Though the Pope recently declared this the “Year of Mercy”, it might as well have been declared the Year of Humble Pie for me. My husband, God love him, is one of the most merciful people I have ever met. He pretty much always gives people the benefit of the doubt and tries to meet them where they are at. Which makes my jump-to-conclusions, judgmental, frequently-unrealistic-expectations personality that much more glaring. I know from speaking with other moms that I am (unfortunately) definitely not in the minority. Being merciful is something I have been working on for years, and while I have made definite progress in that area (thank you, rambunctious, hoodlum children), I often wonder why it’s so hard for moms to show mercy to each other.
When I bring my child who has had an ear infection and not slept in days to Mass, I expect that people will magically understand the situation we are in and not judge me when he screams for half of it. Or when we show up somewhere with our tribe, only to realize one kid doesn’t have shoes and another found a marker in the van (read: became a self-tattoo artist), I think to myself, “Oh, but if only you knew how hard we worked to even get here!”
Despite the fact that the biggest gap in between our first five kids is 26 months, they were all carefully discerned, except for the last one, who was a delightful surprise that I cried about for quite some time. Regardless of that fact, there have been many moments of (generally hormonal induced) hysterics during which I demand of my husband, “Why on earth would God have given us these kids so close together?! Does he want me to go insane?!” However, I am realizing more and more that they are meant to humble me and to teach me to show mercy to other people, especially moms.
I recently orchestrated a rather logistically complex event in which other crazy moms and myself exchanged miniature, hand-painted, wooden peg dolls. This is the fifth exchange of this type, and one very sweet woman, “Sarah,” has participated in all of them. I’ve only gotten to know Sarah a little bit through the exchanges, but she is a mom that I think is amazing. She has 12 kids and is the first to admit that their family is…well, busy and a little all over the place. I love talking to her because it’s so inspiring to think that I might actually survive motherhood. At any rate, at the last exchange, Sarah reminded me of the time when she dropped off her dolls for an exchange she couldn’t make it to. I was painting two sets of dolls for this 13 doll exchange, but I had forgotten about one of the sets until two nights before the exchange.
So when Sarah dropped her dolls off, my pantsless two-year-old and his equally semi-clothed siblings greeted her outside, where they had been banished for most of the afternoon. She picked her way through a trail of kid paraphernalia to my front door and entered to find me where I had been for the past three hours: painting dolls at the table, which was also littered with breakfast dishes (at 5:00). Needless to say, the house basically looked like we had either been robbed or a bomb had gone off. I laughed about my scatter-brained self with her (“I can’t believe I forgot! Thank goodness Mary can make lunch for all the kids! Are we insane to keep doing these exchanges?!”) and told her to watch her step when she left. I didn’t think much of any of it at the time. So, at this last exchange, as she chuckled and recounted this story, Sarah then told me, “I left that day feeling so awesome! I thought, ‘Yes! I am totally not the only one who doesn’t have it all together!” I laughed hysterically at the idea of me “having it all together,” but then I realized that I’ve come across that way to Sarah, who has only seen me in the context of these exchanges, when my house has been cleaned and the kids are at the park.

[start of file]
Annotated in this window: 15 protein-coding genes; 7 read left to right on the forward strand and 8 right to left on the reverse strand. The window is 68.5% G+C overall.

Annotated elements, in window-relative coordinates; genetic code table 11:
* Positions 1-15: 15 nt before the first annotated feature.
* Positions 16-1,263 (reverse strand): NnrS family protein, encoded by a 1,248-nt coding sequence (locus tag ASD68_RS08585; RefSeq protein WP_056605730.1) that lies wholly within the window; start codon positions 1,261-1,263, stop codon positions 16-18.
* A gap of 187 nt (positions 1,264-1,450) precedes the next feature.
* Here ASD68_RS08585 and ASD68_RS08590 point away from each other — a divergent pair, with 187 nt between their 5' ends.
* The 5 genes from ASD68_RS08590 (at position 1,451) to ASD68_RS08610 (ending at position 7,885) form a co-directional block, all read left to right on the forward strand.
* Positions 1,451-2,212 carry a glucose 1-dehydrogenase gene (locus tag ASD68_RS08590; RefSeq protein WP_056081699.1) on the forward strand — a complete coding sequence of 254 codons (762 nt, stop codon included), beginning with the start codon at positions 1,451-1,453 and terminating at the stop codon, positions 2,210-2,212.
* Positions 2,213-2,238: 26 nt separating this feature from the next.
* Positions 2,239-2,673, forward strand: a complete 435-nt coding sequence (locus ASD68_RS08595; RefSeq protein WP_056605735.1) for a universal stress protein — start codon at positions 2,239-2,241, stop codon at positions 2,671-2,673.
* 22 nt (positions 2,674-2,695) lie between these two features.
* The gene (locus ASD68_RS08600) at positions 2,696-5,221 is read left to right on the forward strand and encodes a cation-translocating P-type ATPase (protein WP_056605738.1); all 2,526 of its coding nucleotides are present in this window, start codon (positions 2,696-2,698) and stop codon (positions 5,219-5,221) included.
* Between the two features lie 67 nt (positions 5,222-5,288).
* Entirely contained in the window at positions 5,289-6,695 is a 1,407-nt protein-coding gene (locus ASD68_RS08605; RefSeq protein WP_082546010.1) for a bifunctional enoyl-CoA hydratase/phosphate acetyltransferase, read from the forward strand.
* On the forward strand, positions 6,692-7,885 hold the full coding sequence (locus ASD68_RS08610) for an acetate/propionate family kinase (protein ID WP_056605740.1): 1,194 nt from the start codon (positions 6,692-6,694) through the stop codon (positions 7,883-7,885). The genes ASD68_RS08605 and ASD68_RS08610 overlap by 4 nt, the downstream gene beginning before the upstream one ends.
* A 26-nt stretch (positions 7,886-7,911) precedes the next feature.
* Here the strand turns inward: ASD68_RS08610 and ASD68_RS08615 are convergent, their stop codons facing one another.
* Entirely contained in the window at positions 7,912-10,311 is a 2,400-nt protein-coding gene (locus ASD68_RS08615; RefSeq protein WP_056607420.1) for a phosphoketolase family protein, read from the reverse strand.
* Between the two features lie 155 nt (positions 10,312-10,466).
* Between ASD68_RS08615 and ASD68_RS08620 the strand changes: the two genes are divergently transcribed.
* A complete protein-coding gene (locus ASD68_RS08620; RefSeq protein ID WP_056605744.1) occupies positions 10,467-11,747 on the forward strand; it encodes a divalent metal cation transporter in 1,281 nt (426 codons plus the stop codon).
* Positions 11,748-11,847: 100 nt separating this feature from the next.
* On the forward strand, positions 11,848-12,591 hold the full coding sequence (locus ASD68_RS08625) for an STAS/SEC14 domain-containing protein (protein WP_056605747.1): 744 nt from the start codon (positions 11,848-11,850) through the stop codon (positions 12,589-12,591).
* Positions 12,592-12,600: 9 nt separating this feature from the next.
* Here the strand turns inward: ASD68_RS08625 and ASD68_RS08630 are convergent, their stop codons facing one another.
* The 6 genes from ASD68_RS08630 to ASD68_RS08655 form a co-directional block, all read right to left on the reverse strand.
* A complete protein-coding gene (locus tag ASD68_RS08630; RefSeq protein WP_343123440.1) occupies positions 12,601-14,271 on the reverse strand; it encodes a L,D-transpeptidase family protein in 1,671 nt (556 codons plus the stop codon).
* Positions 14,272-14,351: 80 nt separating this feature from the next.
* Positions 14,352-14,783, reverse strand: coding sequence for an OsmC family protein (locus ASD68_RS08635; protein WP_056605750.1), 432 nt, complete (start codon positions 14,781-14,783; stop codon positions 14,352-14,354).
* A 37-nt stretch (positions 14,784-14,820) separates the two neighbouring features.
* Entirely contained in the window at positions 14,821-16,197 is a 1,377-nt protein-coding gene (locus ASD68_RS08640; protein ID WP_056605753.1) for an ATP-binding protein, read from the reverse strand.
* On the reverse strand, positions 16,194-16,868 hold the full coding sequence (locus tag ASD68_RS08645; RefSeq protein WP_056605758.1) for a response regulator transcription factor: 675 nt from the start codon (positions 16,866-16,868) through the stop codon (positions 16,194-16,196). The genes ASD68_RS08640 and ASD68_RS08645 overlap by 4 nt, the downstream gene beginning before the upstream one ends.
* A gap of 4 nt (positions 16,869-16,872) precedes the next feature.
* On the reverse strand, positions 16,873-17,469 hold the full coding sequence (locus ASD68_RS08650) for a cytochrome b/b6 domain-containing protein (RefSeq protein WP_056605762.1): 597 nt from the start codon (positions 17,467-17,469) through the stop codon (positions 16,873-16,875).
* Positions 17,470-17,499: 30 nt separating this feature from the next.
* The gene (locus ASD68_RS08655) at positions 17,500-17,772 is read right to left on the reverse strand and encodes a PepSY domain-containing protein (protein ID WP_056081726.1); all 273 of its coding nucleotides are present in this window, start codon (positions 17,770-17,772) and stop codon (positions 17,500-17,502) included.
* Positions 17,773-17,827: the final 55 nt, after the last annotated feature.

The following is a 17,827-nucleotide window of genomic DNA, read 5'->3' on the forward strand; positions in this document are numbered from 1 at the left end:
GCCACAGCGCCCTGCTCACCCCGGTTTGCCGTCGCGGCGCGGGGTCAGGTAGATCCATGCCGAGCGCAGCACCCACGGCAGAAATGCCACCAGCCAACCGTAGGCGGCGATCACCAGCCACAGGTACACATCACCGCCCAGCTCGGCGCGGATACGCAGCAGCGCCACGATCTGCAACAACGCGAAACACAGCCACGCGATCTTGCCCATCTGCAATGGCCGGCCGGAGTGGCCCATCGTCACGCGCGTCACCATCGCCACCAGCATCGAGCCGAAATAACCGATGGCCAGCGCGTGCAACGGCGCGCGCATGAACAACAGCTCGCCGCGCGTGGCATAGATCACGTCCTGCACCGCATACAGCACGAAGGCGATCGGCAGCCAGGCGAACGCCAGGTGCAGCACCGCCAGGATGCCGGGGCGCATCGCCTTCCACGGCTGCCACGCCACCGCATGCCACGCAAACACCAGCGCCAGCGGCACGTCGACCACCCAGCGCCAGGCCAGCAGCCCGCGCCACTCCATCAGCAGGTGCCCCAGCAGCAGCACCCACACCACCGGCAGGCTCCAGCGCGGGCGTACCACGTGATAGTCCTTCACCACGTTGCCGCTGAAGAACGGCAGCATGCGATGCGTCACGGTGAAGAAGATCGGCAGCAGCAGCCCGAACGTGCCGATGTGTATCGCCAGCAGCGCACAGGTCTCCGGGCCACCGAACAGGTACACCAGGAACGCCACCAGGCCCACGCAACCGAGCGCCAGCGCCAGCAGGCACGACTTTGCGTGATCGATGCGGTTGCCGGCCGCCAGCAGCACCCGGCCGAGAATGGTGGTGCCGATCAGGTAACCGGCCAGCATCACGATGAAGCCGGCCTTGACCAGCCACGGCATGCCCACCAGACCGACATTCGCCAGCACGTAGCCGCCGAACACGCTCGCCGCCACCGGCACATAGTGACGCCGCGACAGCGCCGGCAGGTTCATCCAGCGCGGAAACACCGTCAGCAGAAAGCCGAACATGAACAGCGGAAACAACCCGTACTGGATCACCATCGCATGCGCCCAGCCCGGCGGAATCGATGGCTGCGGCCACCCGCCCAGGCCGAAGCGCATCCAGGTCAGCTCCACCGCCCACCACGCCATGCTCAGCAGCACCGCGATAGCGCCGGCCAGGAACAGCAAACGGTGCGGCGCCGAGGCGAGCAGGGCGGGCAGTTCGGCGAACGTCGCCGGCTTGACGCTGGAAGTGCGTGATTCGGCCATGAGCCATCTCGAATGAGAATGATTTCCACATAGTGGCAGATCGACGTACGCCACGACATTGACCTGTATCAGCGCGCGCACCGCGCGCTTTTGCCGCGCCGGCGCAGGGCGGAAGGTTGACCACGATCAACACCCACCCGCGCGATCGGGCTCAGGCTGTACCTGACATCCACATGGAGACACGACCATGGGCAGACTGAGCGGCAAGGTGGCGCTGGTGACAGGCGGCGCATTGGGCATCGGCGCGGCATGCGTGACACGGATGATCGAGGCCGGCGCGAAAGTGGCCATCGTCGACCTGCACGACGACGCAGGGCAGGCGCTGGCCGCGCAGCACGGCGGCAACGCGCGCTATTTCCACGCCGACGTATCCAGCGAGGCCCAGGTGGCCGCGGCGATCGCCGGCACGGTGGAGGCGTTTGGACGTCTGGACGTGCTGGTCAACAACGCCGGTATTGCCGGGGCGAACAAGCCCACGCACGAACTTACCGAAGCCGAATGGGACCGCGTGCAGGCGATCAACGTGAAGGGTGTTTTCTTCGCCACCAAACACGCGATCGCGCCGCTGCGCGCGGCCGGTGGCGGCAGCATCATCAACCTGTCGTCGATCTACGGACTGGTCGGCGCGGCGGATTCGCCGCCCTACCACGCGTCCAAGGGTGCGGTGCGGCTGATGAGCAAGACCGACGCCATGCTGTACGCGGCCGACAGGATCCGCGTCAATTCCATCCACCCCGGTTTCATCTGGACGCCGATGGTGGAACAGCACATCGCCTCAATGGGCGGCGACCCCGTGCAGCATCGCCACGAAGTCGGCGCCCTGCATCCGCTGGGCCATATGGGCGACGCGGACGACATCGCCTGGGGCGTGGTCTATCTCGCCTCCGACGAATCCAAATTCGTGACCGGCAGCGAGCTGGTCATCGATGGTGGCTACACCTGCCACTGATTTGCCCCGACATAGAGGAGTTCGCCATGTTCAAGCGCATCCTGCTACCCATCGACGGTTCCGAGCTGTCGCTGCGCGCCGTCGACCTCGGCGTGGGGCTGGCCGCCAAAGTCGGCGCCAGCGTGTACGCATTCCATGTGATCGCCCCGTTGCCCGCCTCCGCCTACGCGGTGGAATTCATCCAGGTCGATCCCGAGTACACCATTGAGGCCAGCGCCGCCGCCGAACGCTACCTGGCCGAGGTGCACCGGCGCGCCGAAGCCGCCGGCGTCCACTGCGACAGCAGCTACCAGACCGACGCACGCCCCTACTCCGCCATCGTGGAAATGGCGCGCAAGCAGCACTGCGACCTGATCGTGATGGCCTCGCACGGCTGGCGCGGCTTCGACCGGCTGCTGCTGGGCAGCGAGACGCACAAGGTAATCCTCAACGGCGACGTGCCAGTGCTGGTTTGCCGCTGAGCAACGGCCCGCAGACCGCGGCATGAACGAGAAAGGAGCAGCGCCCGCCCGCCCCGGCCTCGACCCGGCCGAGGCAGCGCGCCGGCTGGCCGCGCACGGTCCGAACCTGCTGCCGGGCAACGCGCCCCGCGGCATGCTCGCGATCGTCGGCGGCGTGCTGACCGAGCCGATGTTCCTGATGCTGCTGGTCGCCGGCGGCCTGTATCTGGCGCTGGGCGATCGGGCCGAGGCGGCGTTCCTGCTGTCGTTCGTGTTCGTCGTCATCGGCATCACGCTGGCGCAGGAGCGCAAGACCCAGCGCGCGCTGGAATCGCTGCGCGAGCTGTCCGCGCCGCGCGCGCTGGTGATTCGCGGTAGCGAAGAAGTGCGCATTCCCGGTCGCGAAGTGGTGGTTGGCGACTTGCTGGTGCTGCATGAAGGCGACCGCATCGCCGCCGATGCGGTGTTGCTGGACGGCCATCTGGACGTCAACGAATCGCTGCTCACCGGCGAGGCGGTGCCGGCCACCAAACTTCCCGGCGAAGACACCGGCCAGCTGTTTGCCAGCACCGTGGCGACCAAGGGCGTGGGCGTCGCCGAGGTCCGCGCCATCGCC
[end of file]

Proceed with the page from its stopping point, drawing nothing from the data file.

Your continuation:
Our house generally IS fairly picked up, but that is because clutter/disorder stresses me out, my husband is incredible at pitching in, and I have some fairly helpful minions that do extra chores when their shenanigans merit them. My temperament (Type-A Melancholic), combined with my semi-neurotic need for order often comes across as having it all together, which is totally false. In addition to that, Sarah, who has only seen a snippet of my life, hasn’t seen our “village.” She hasn’t seen my parents, who selflessly take a kid or two almost every weekend so we can catch up. She hasn’t seen the delightful fifteen year old we hired to come “do whatever” for a couple of hours once a week to help us keep swimming. She hasn’t seen my saint of a husband who takes the kids to his parents a couple of times a year to allow my introverted self time to organize, purge, and read until my heart’s content. I am able to accomplish a lot, but that is because there are so many people contributing to my motherhood and our family that aren’t visible to a “stranger’s” eye, and things are rarely, if ever, what they seem. What would the world look like if we realized that no mom truly has it all together? If we as moms extended the mercy to other moms that we so greatly desire for ourselves? I, for one, really hope I get to find out.
photo credit: mound o clothes via photopin (license)
All About Endometriosis Awareness Month Millions of women suffer in silence every year from a disease called endometriosis. Most of the time, it goes undiagnosed or misdiagnosed for years until it’s accurately treated for what it is. Women with this disease might “look healthy” from the outside, and they become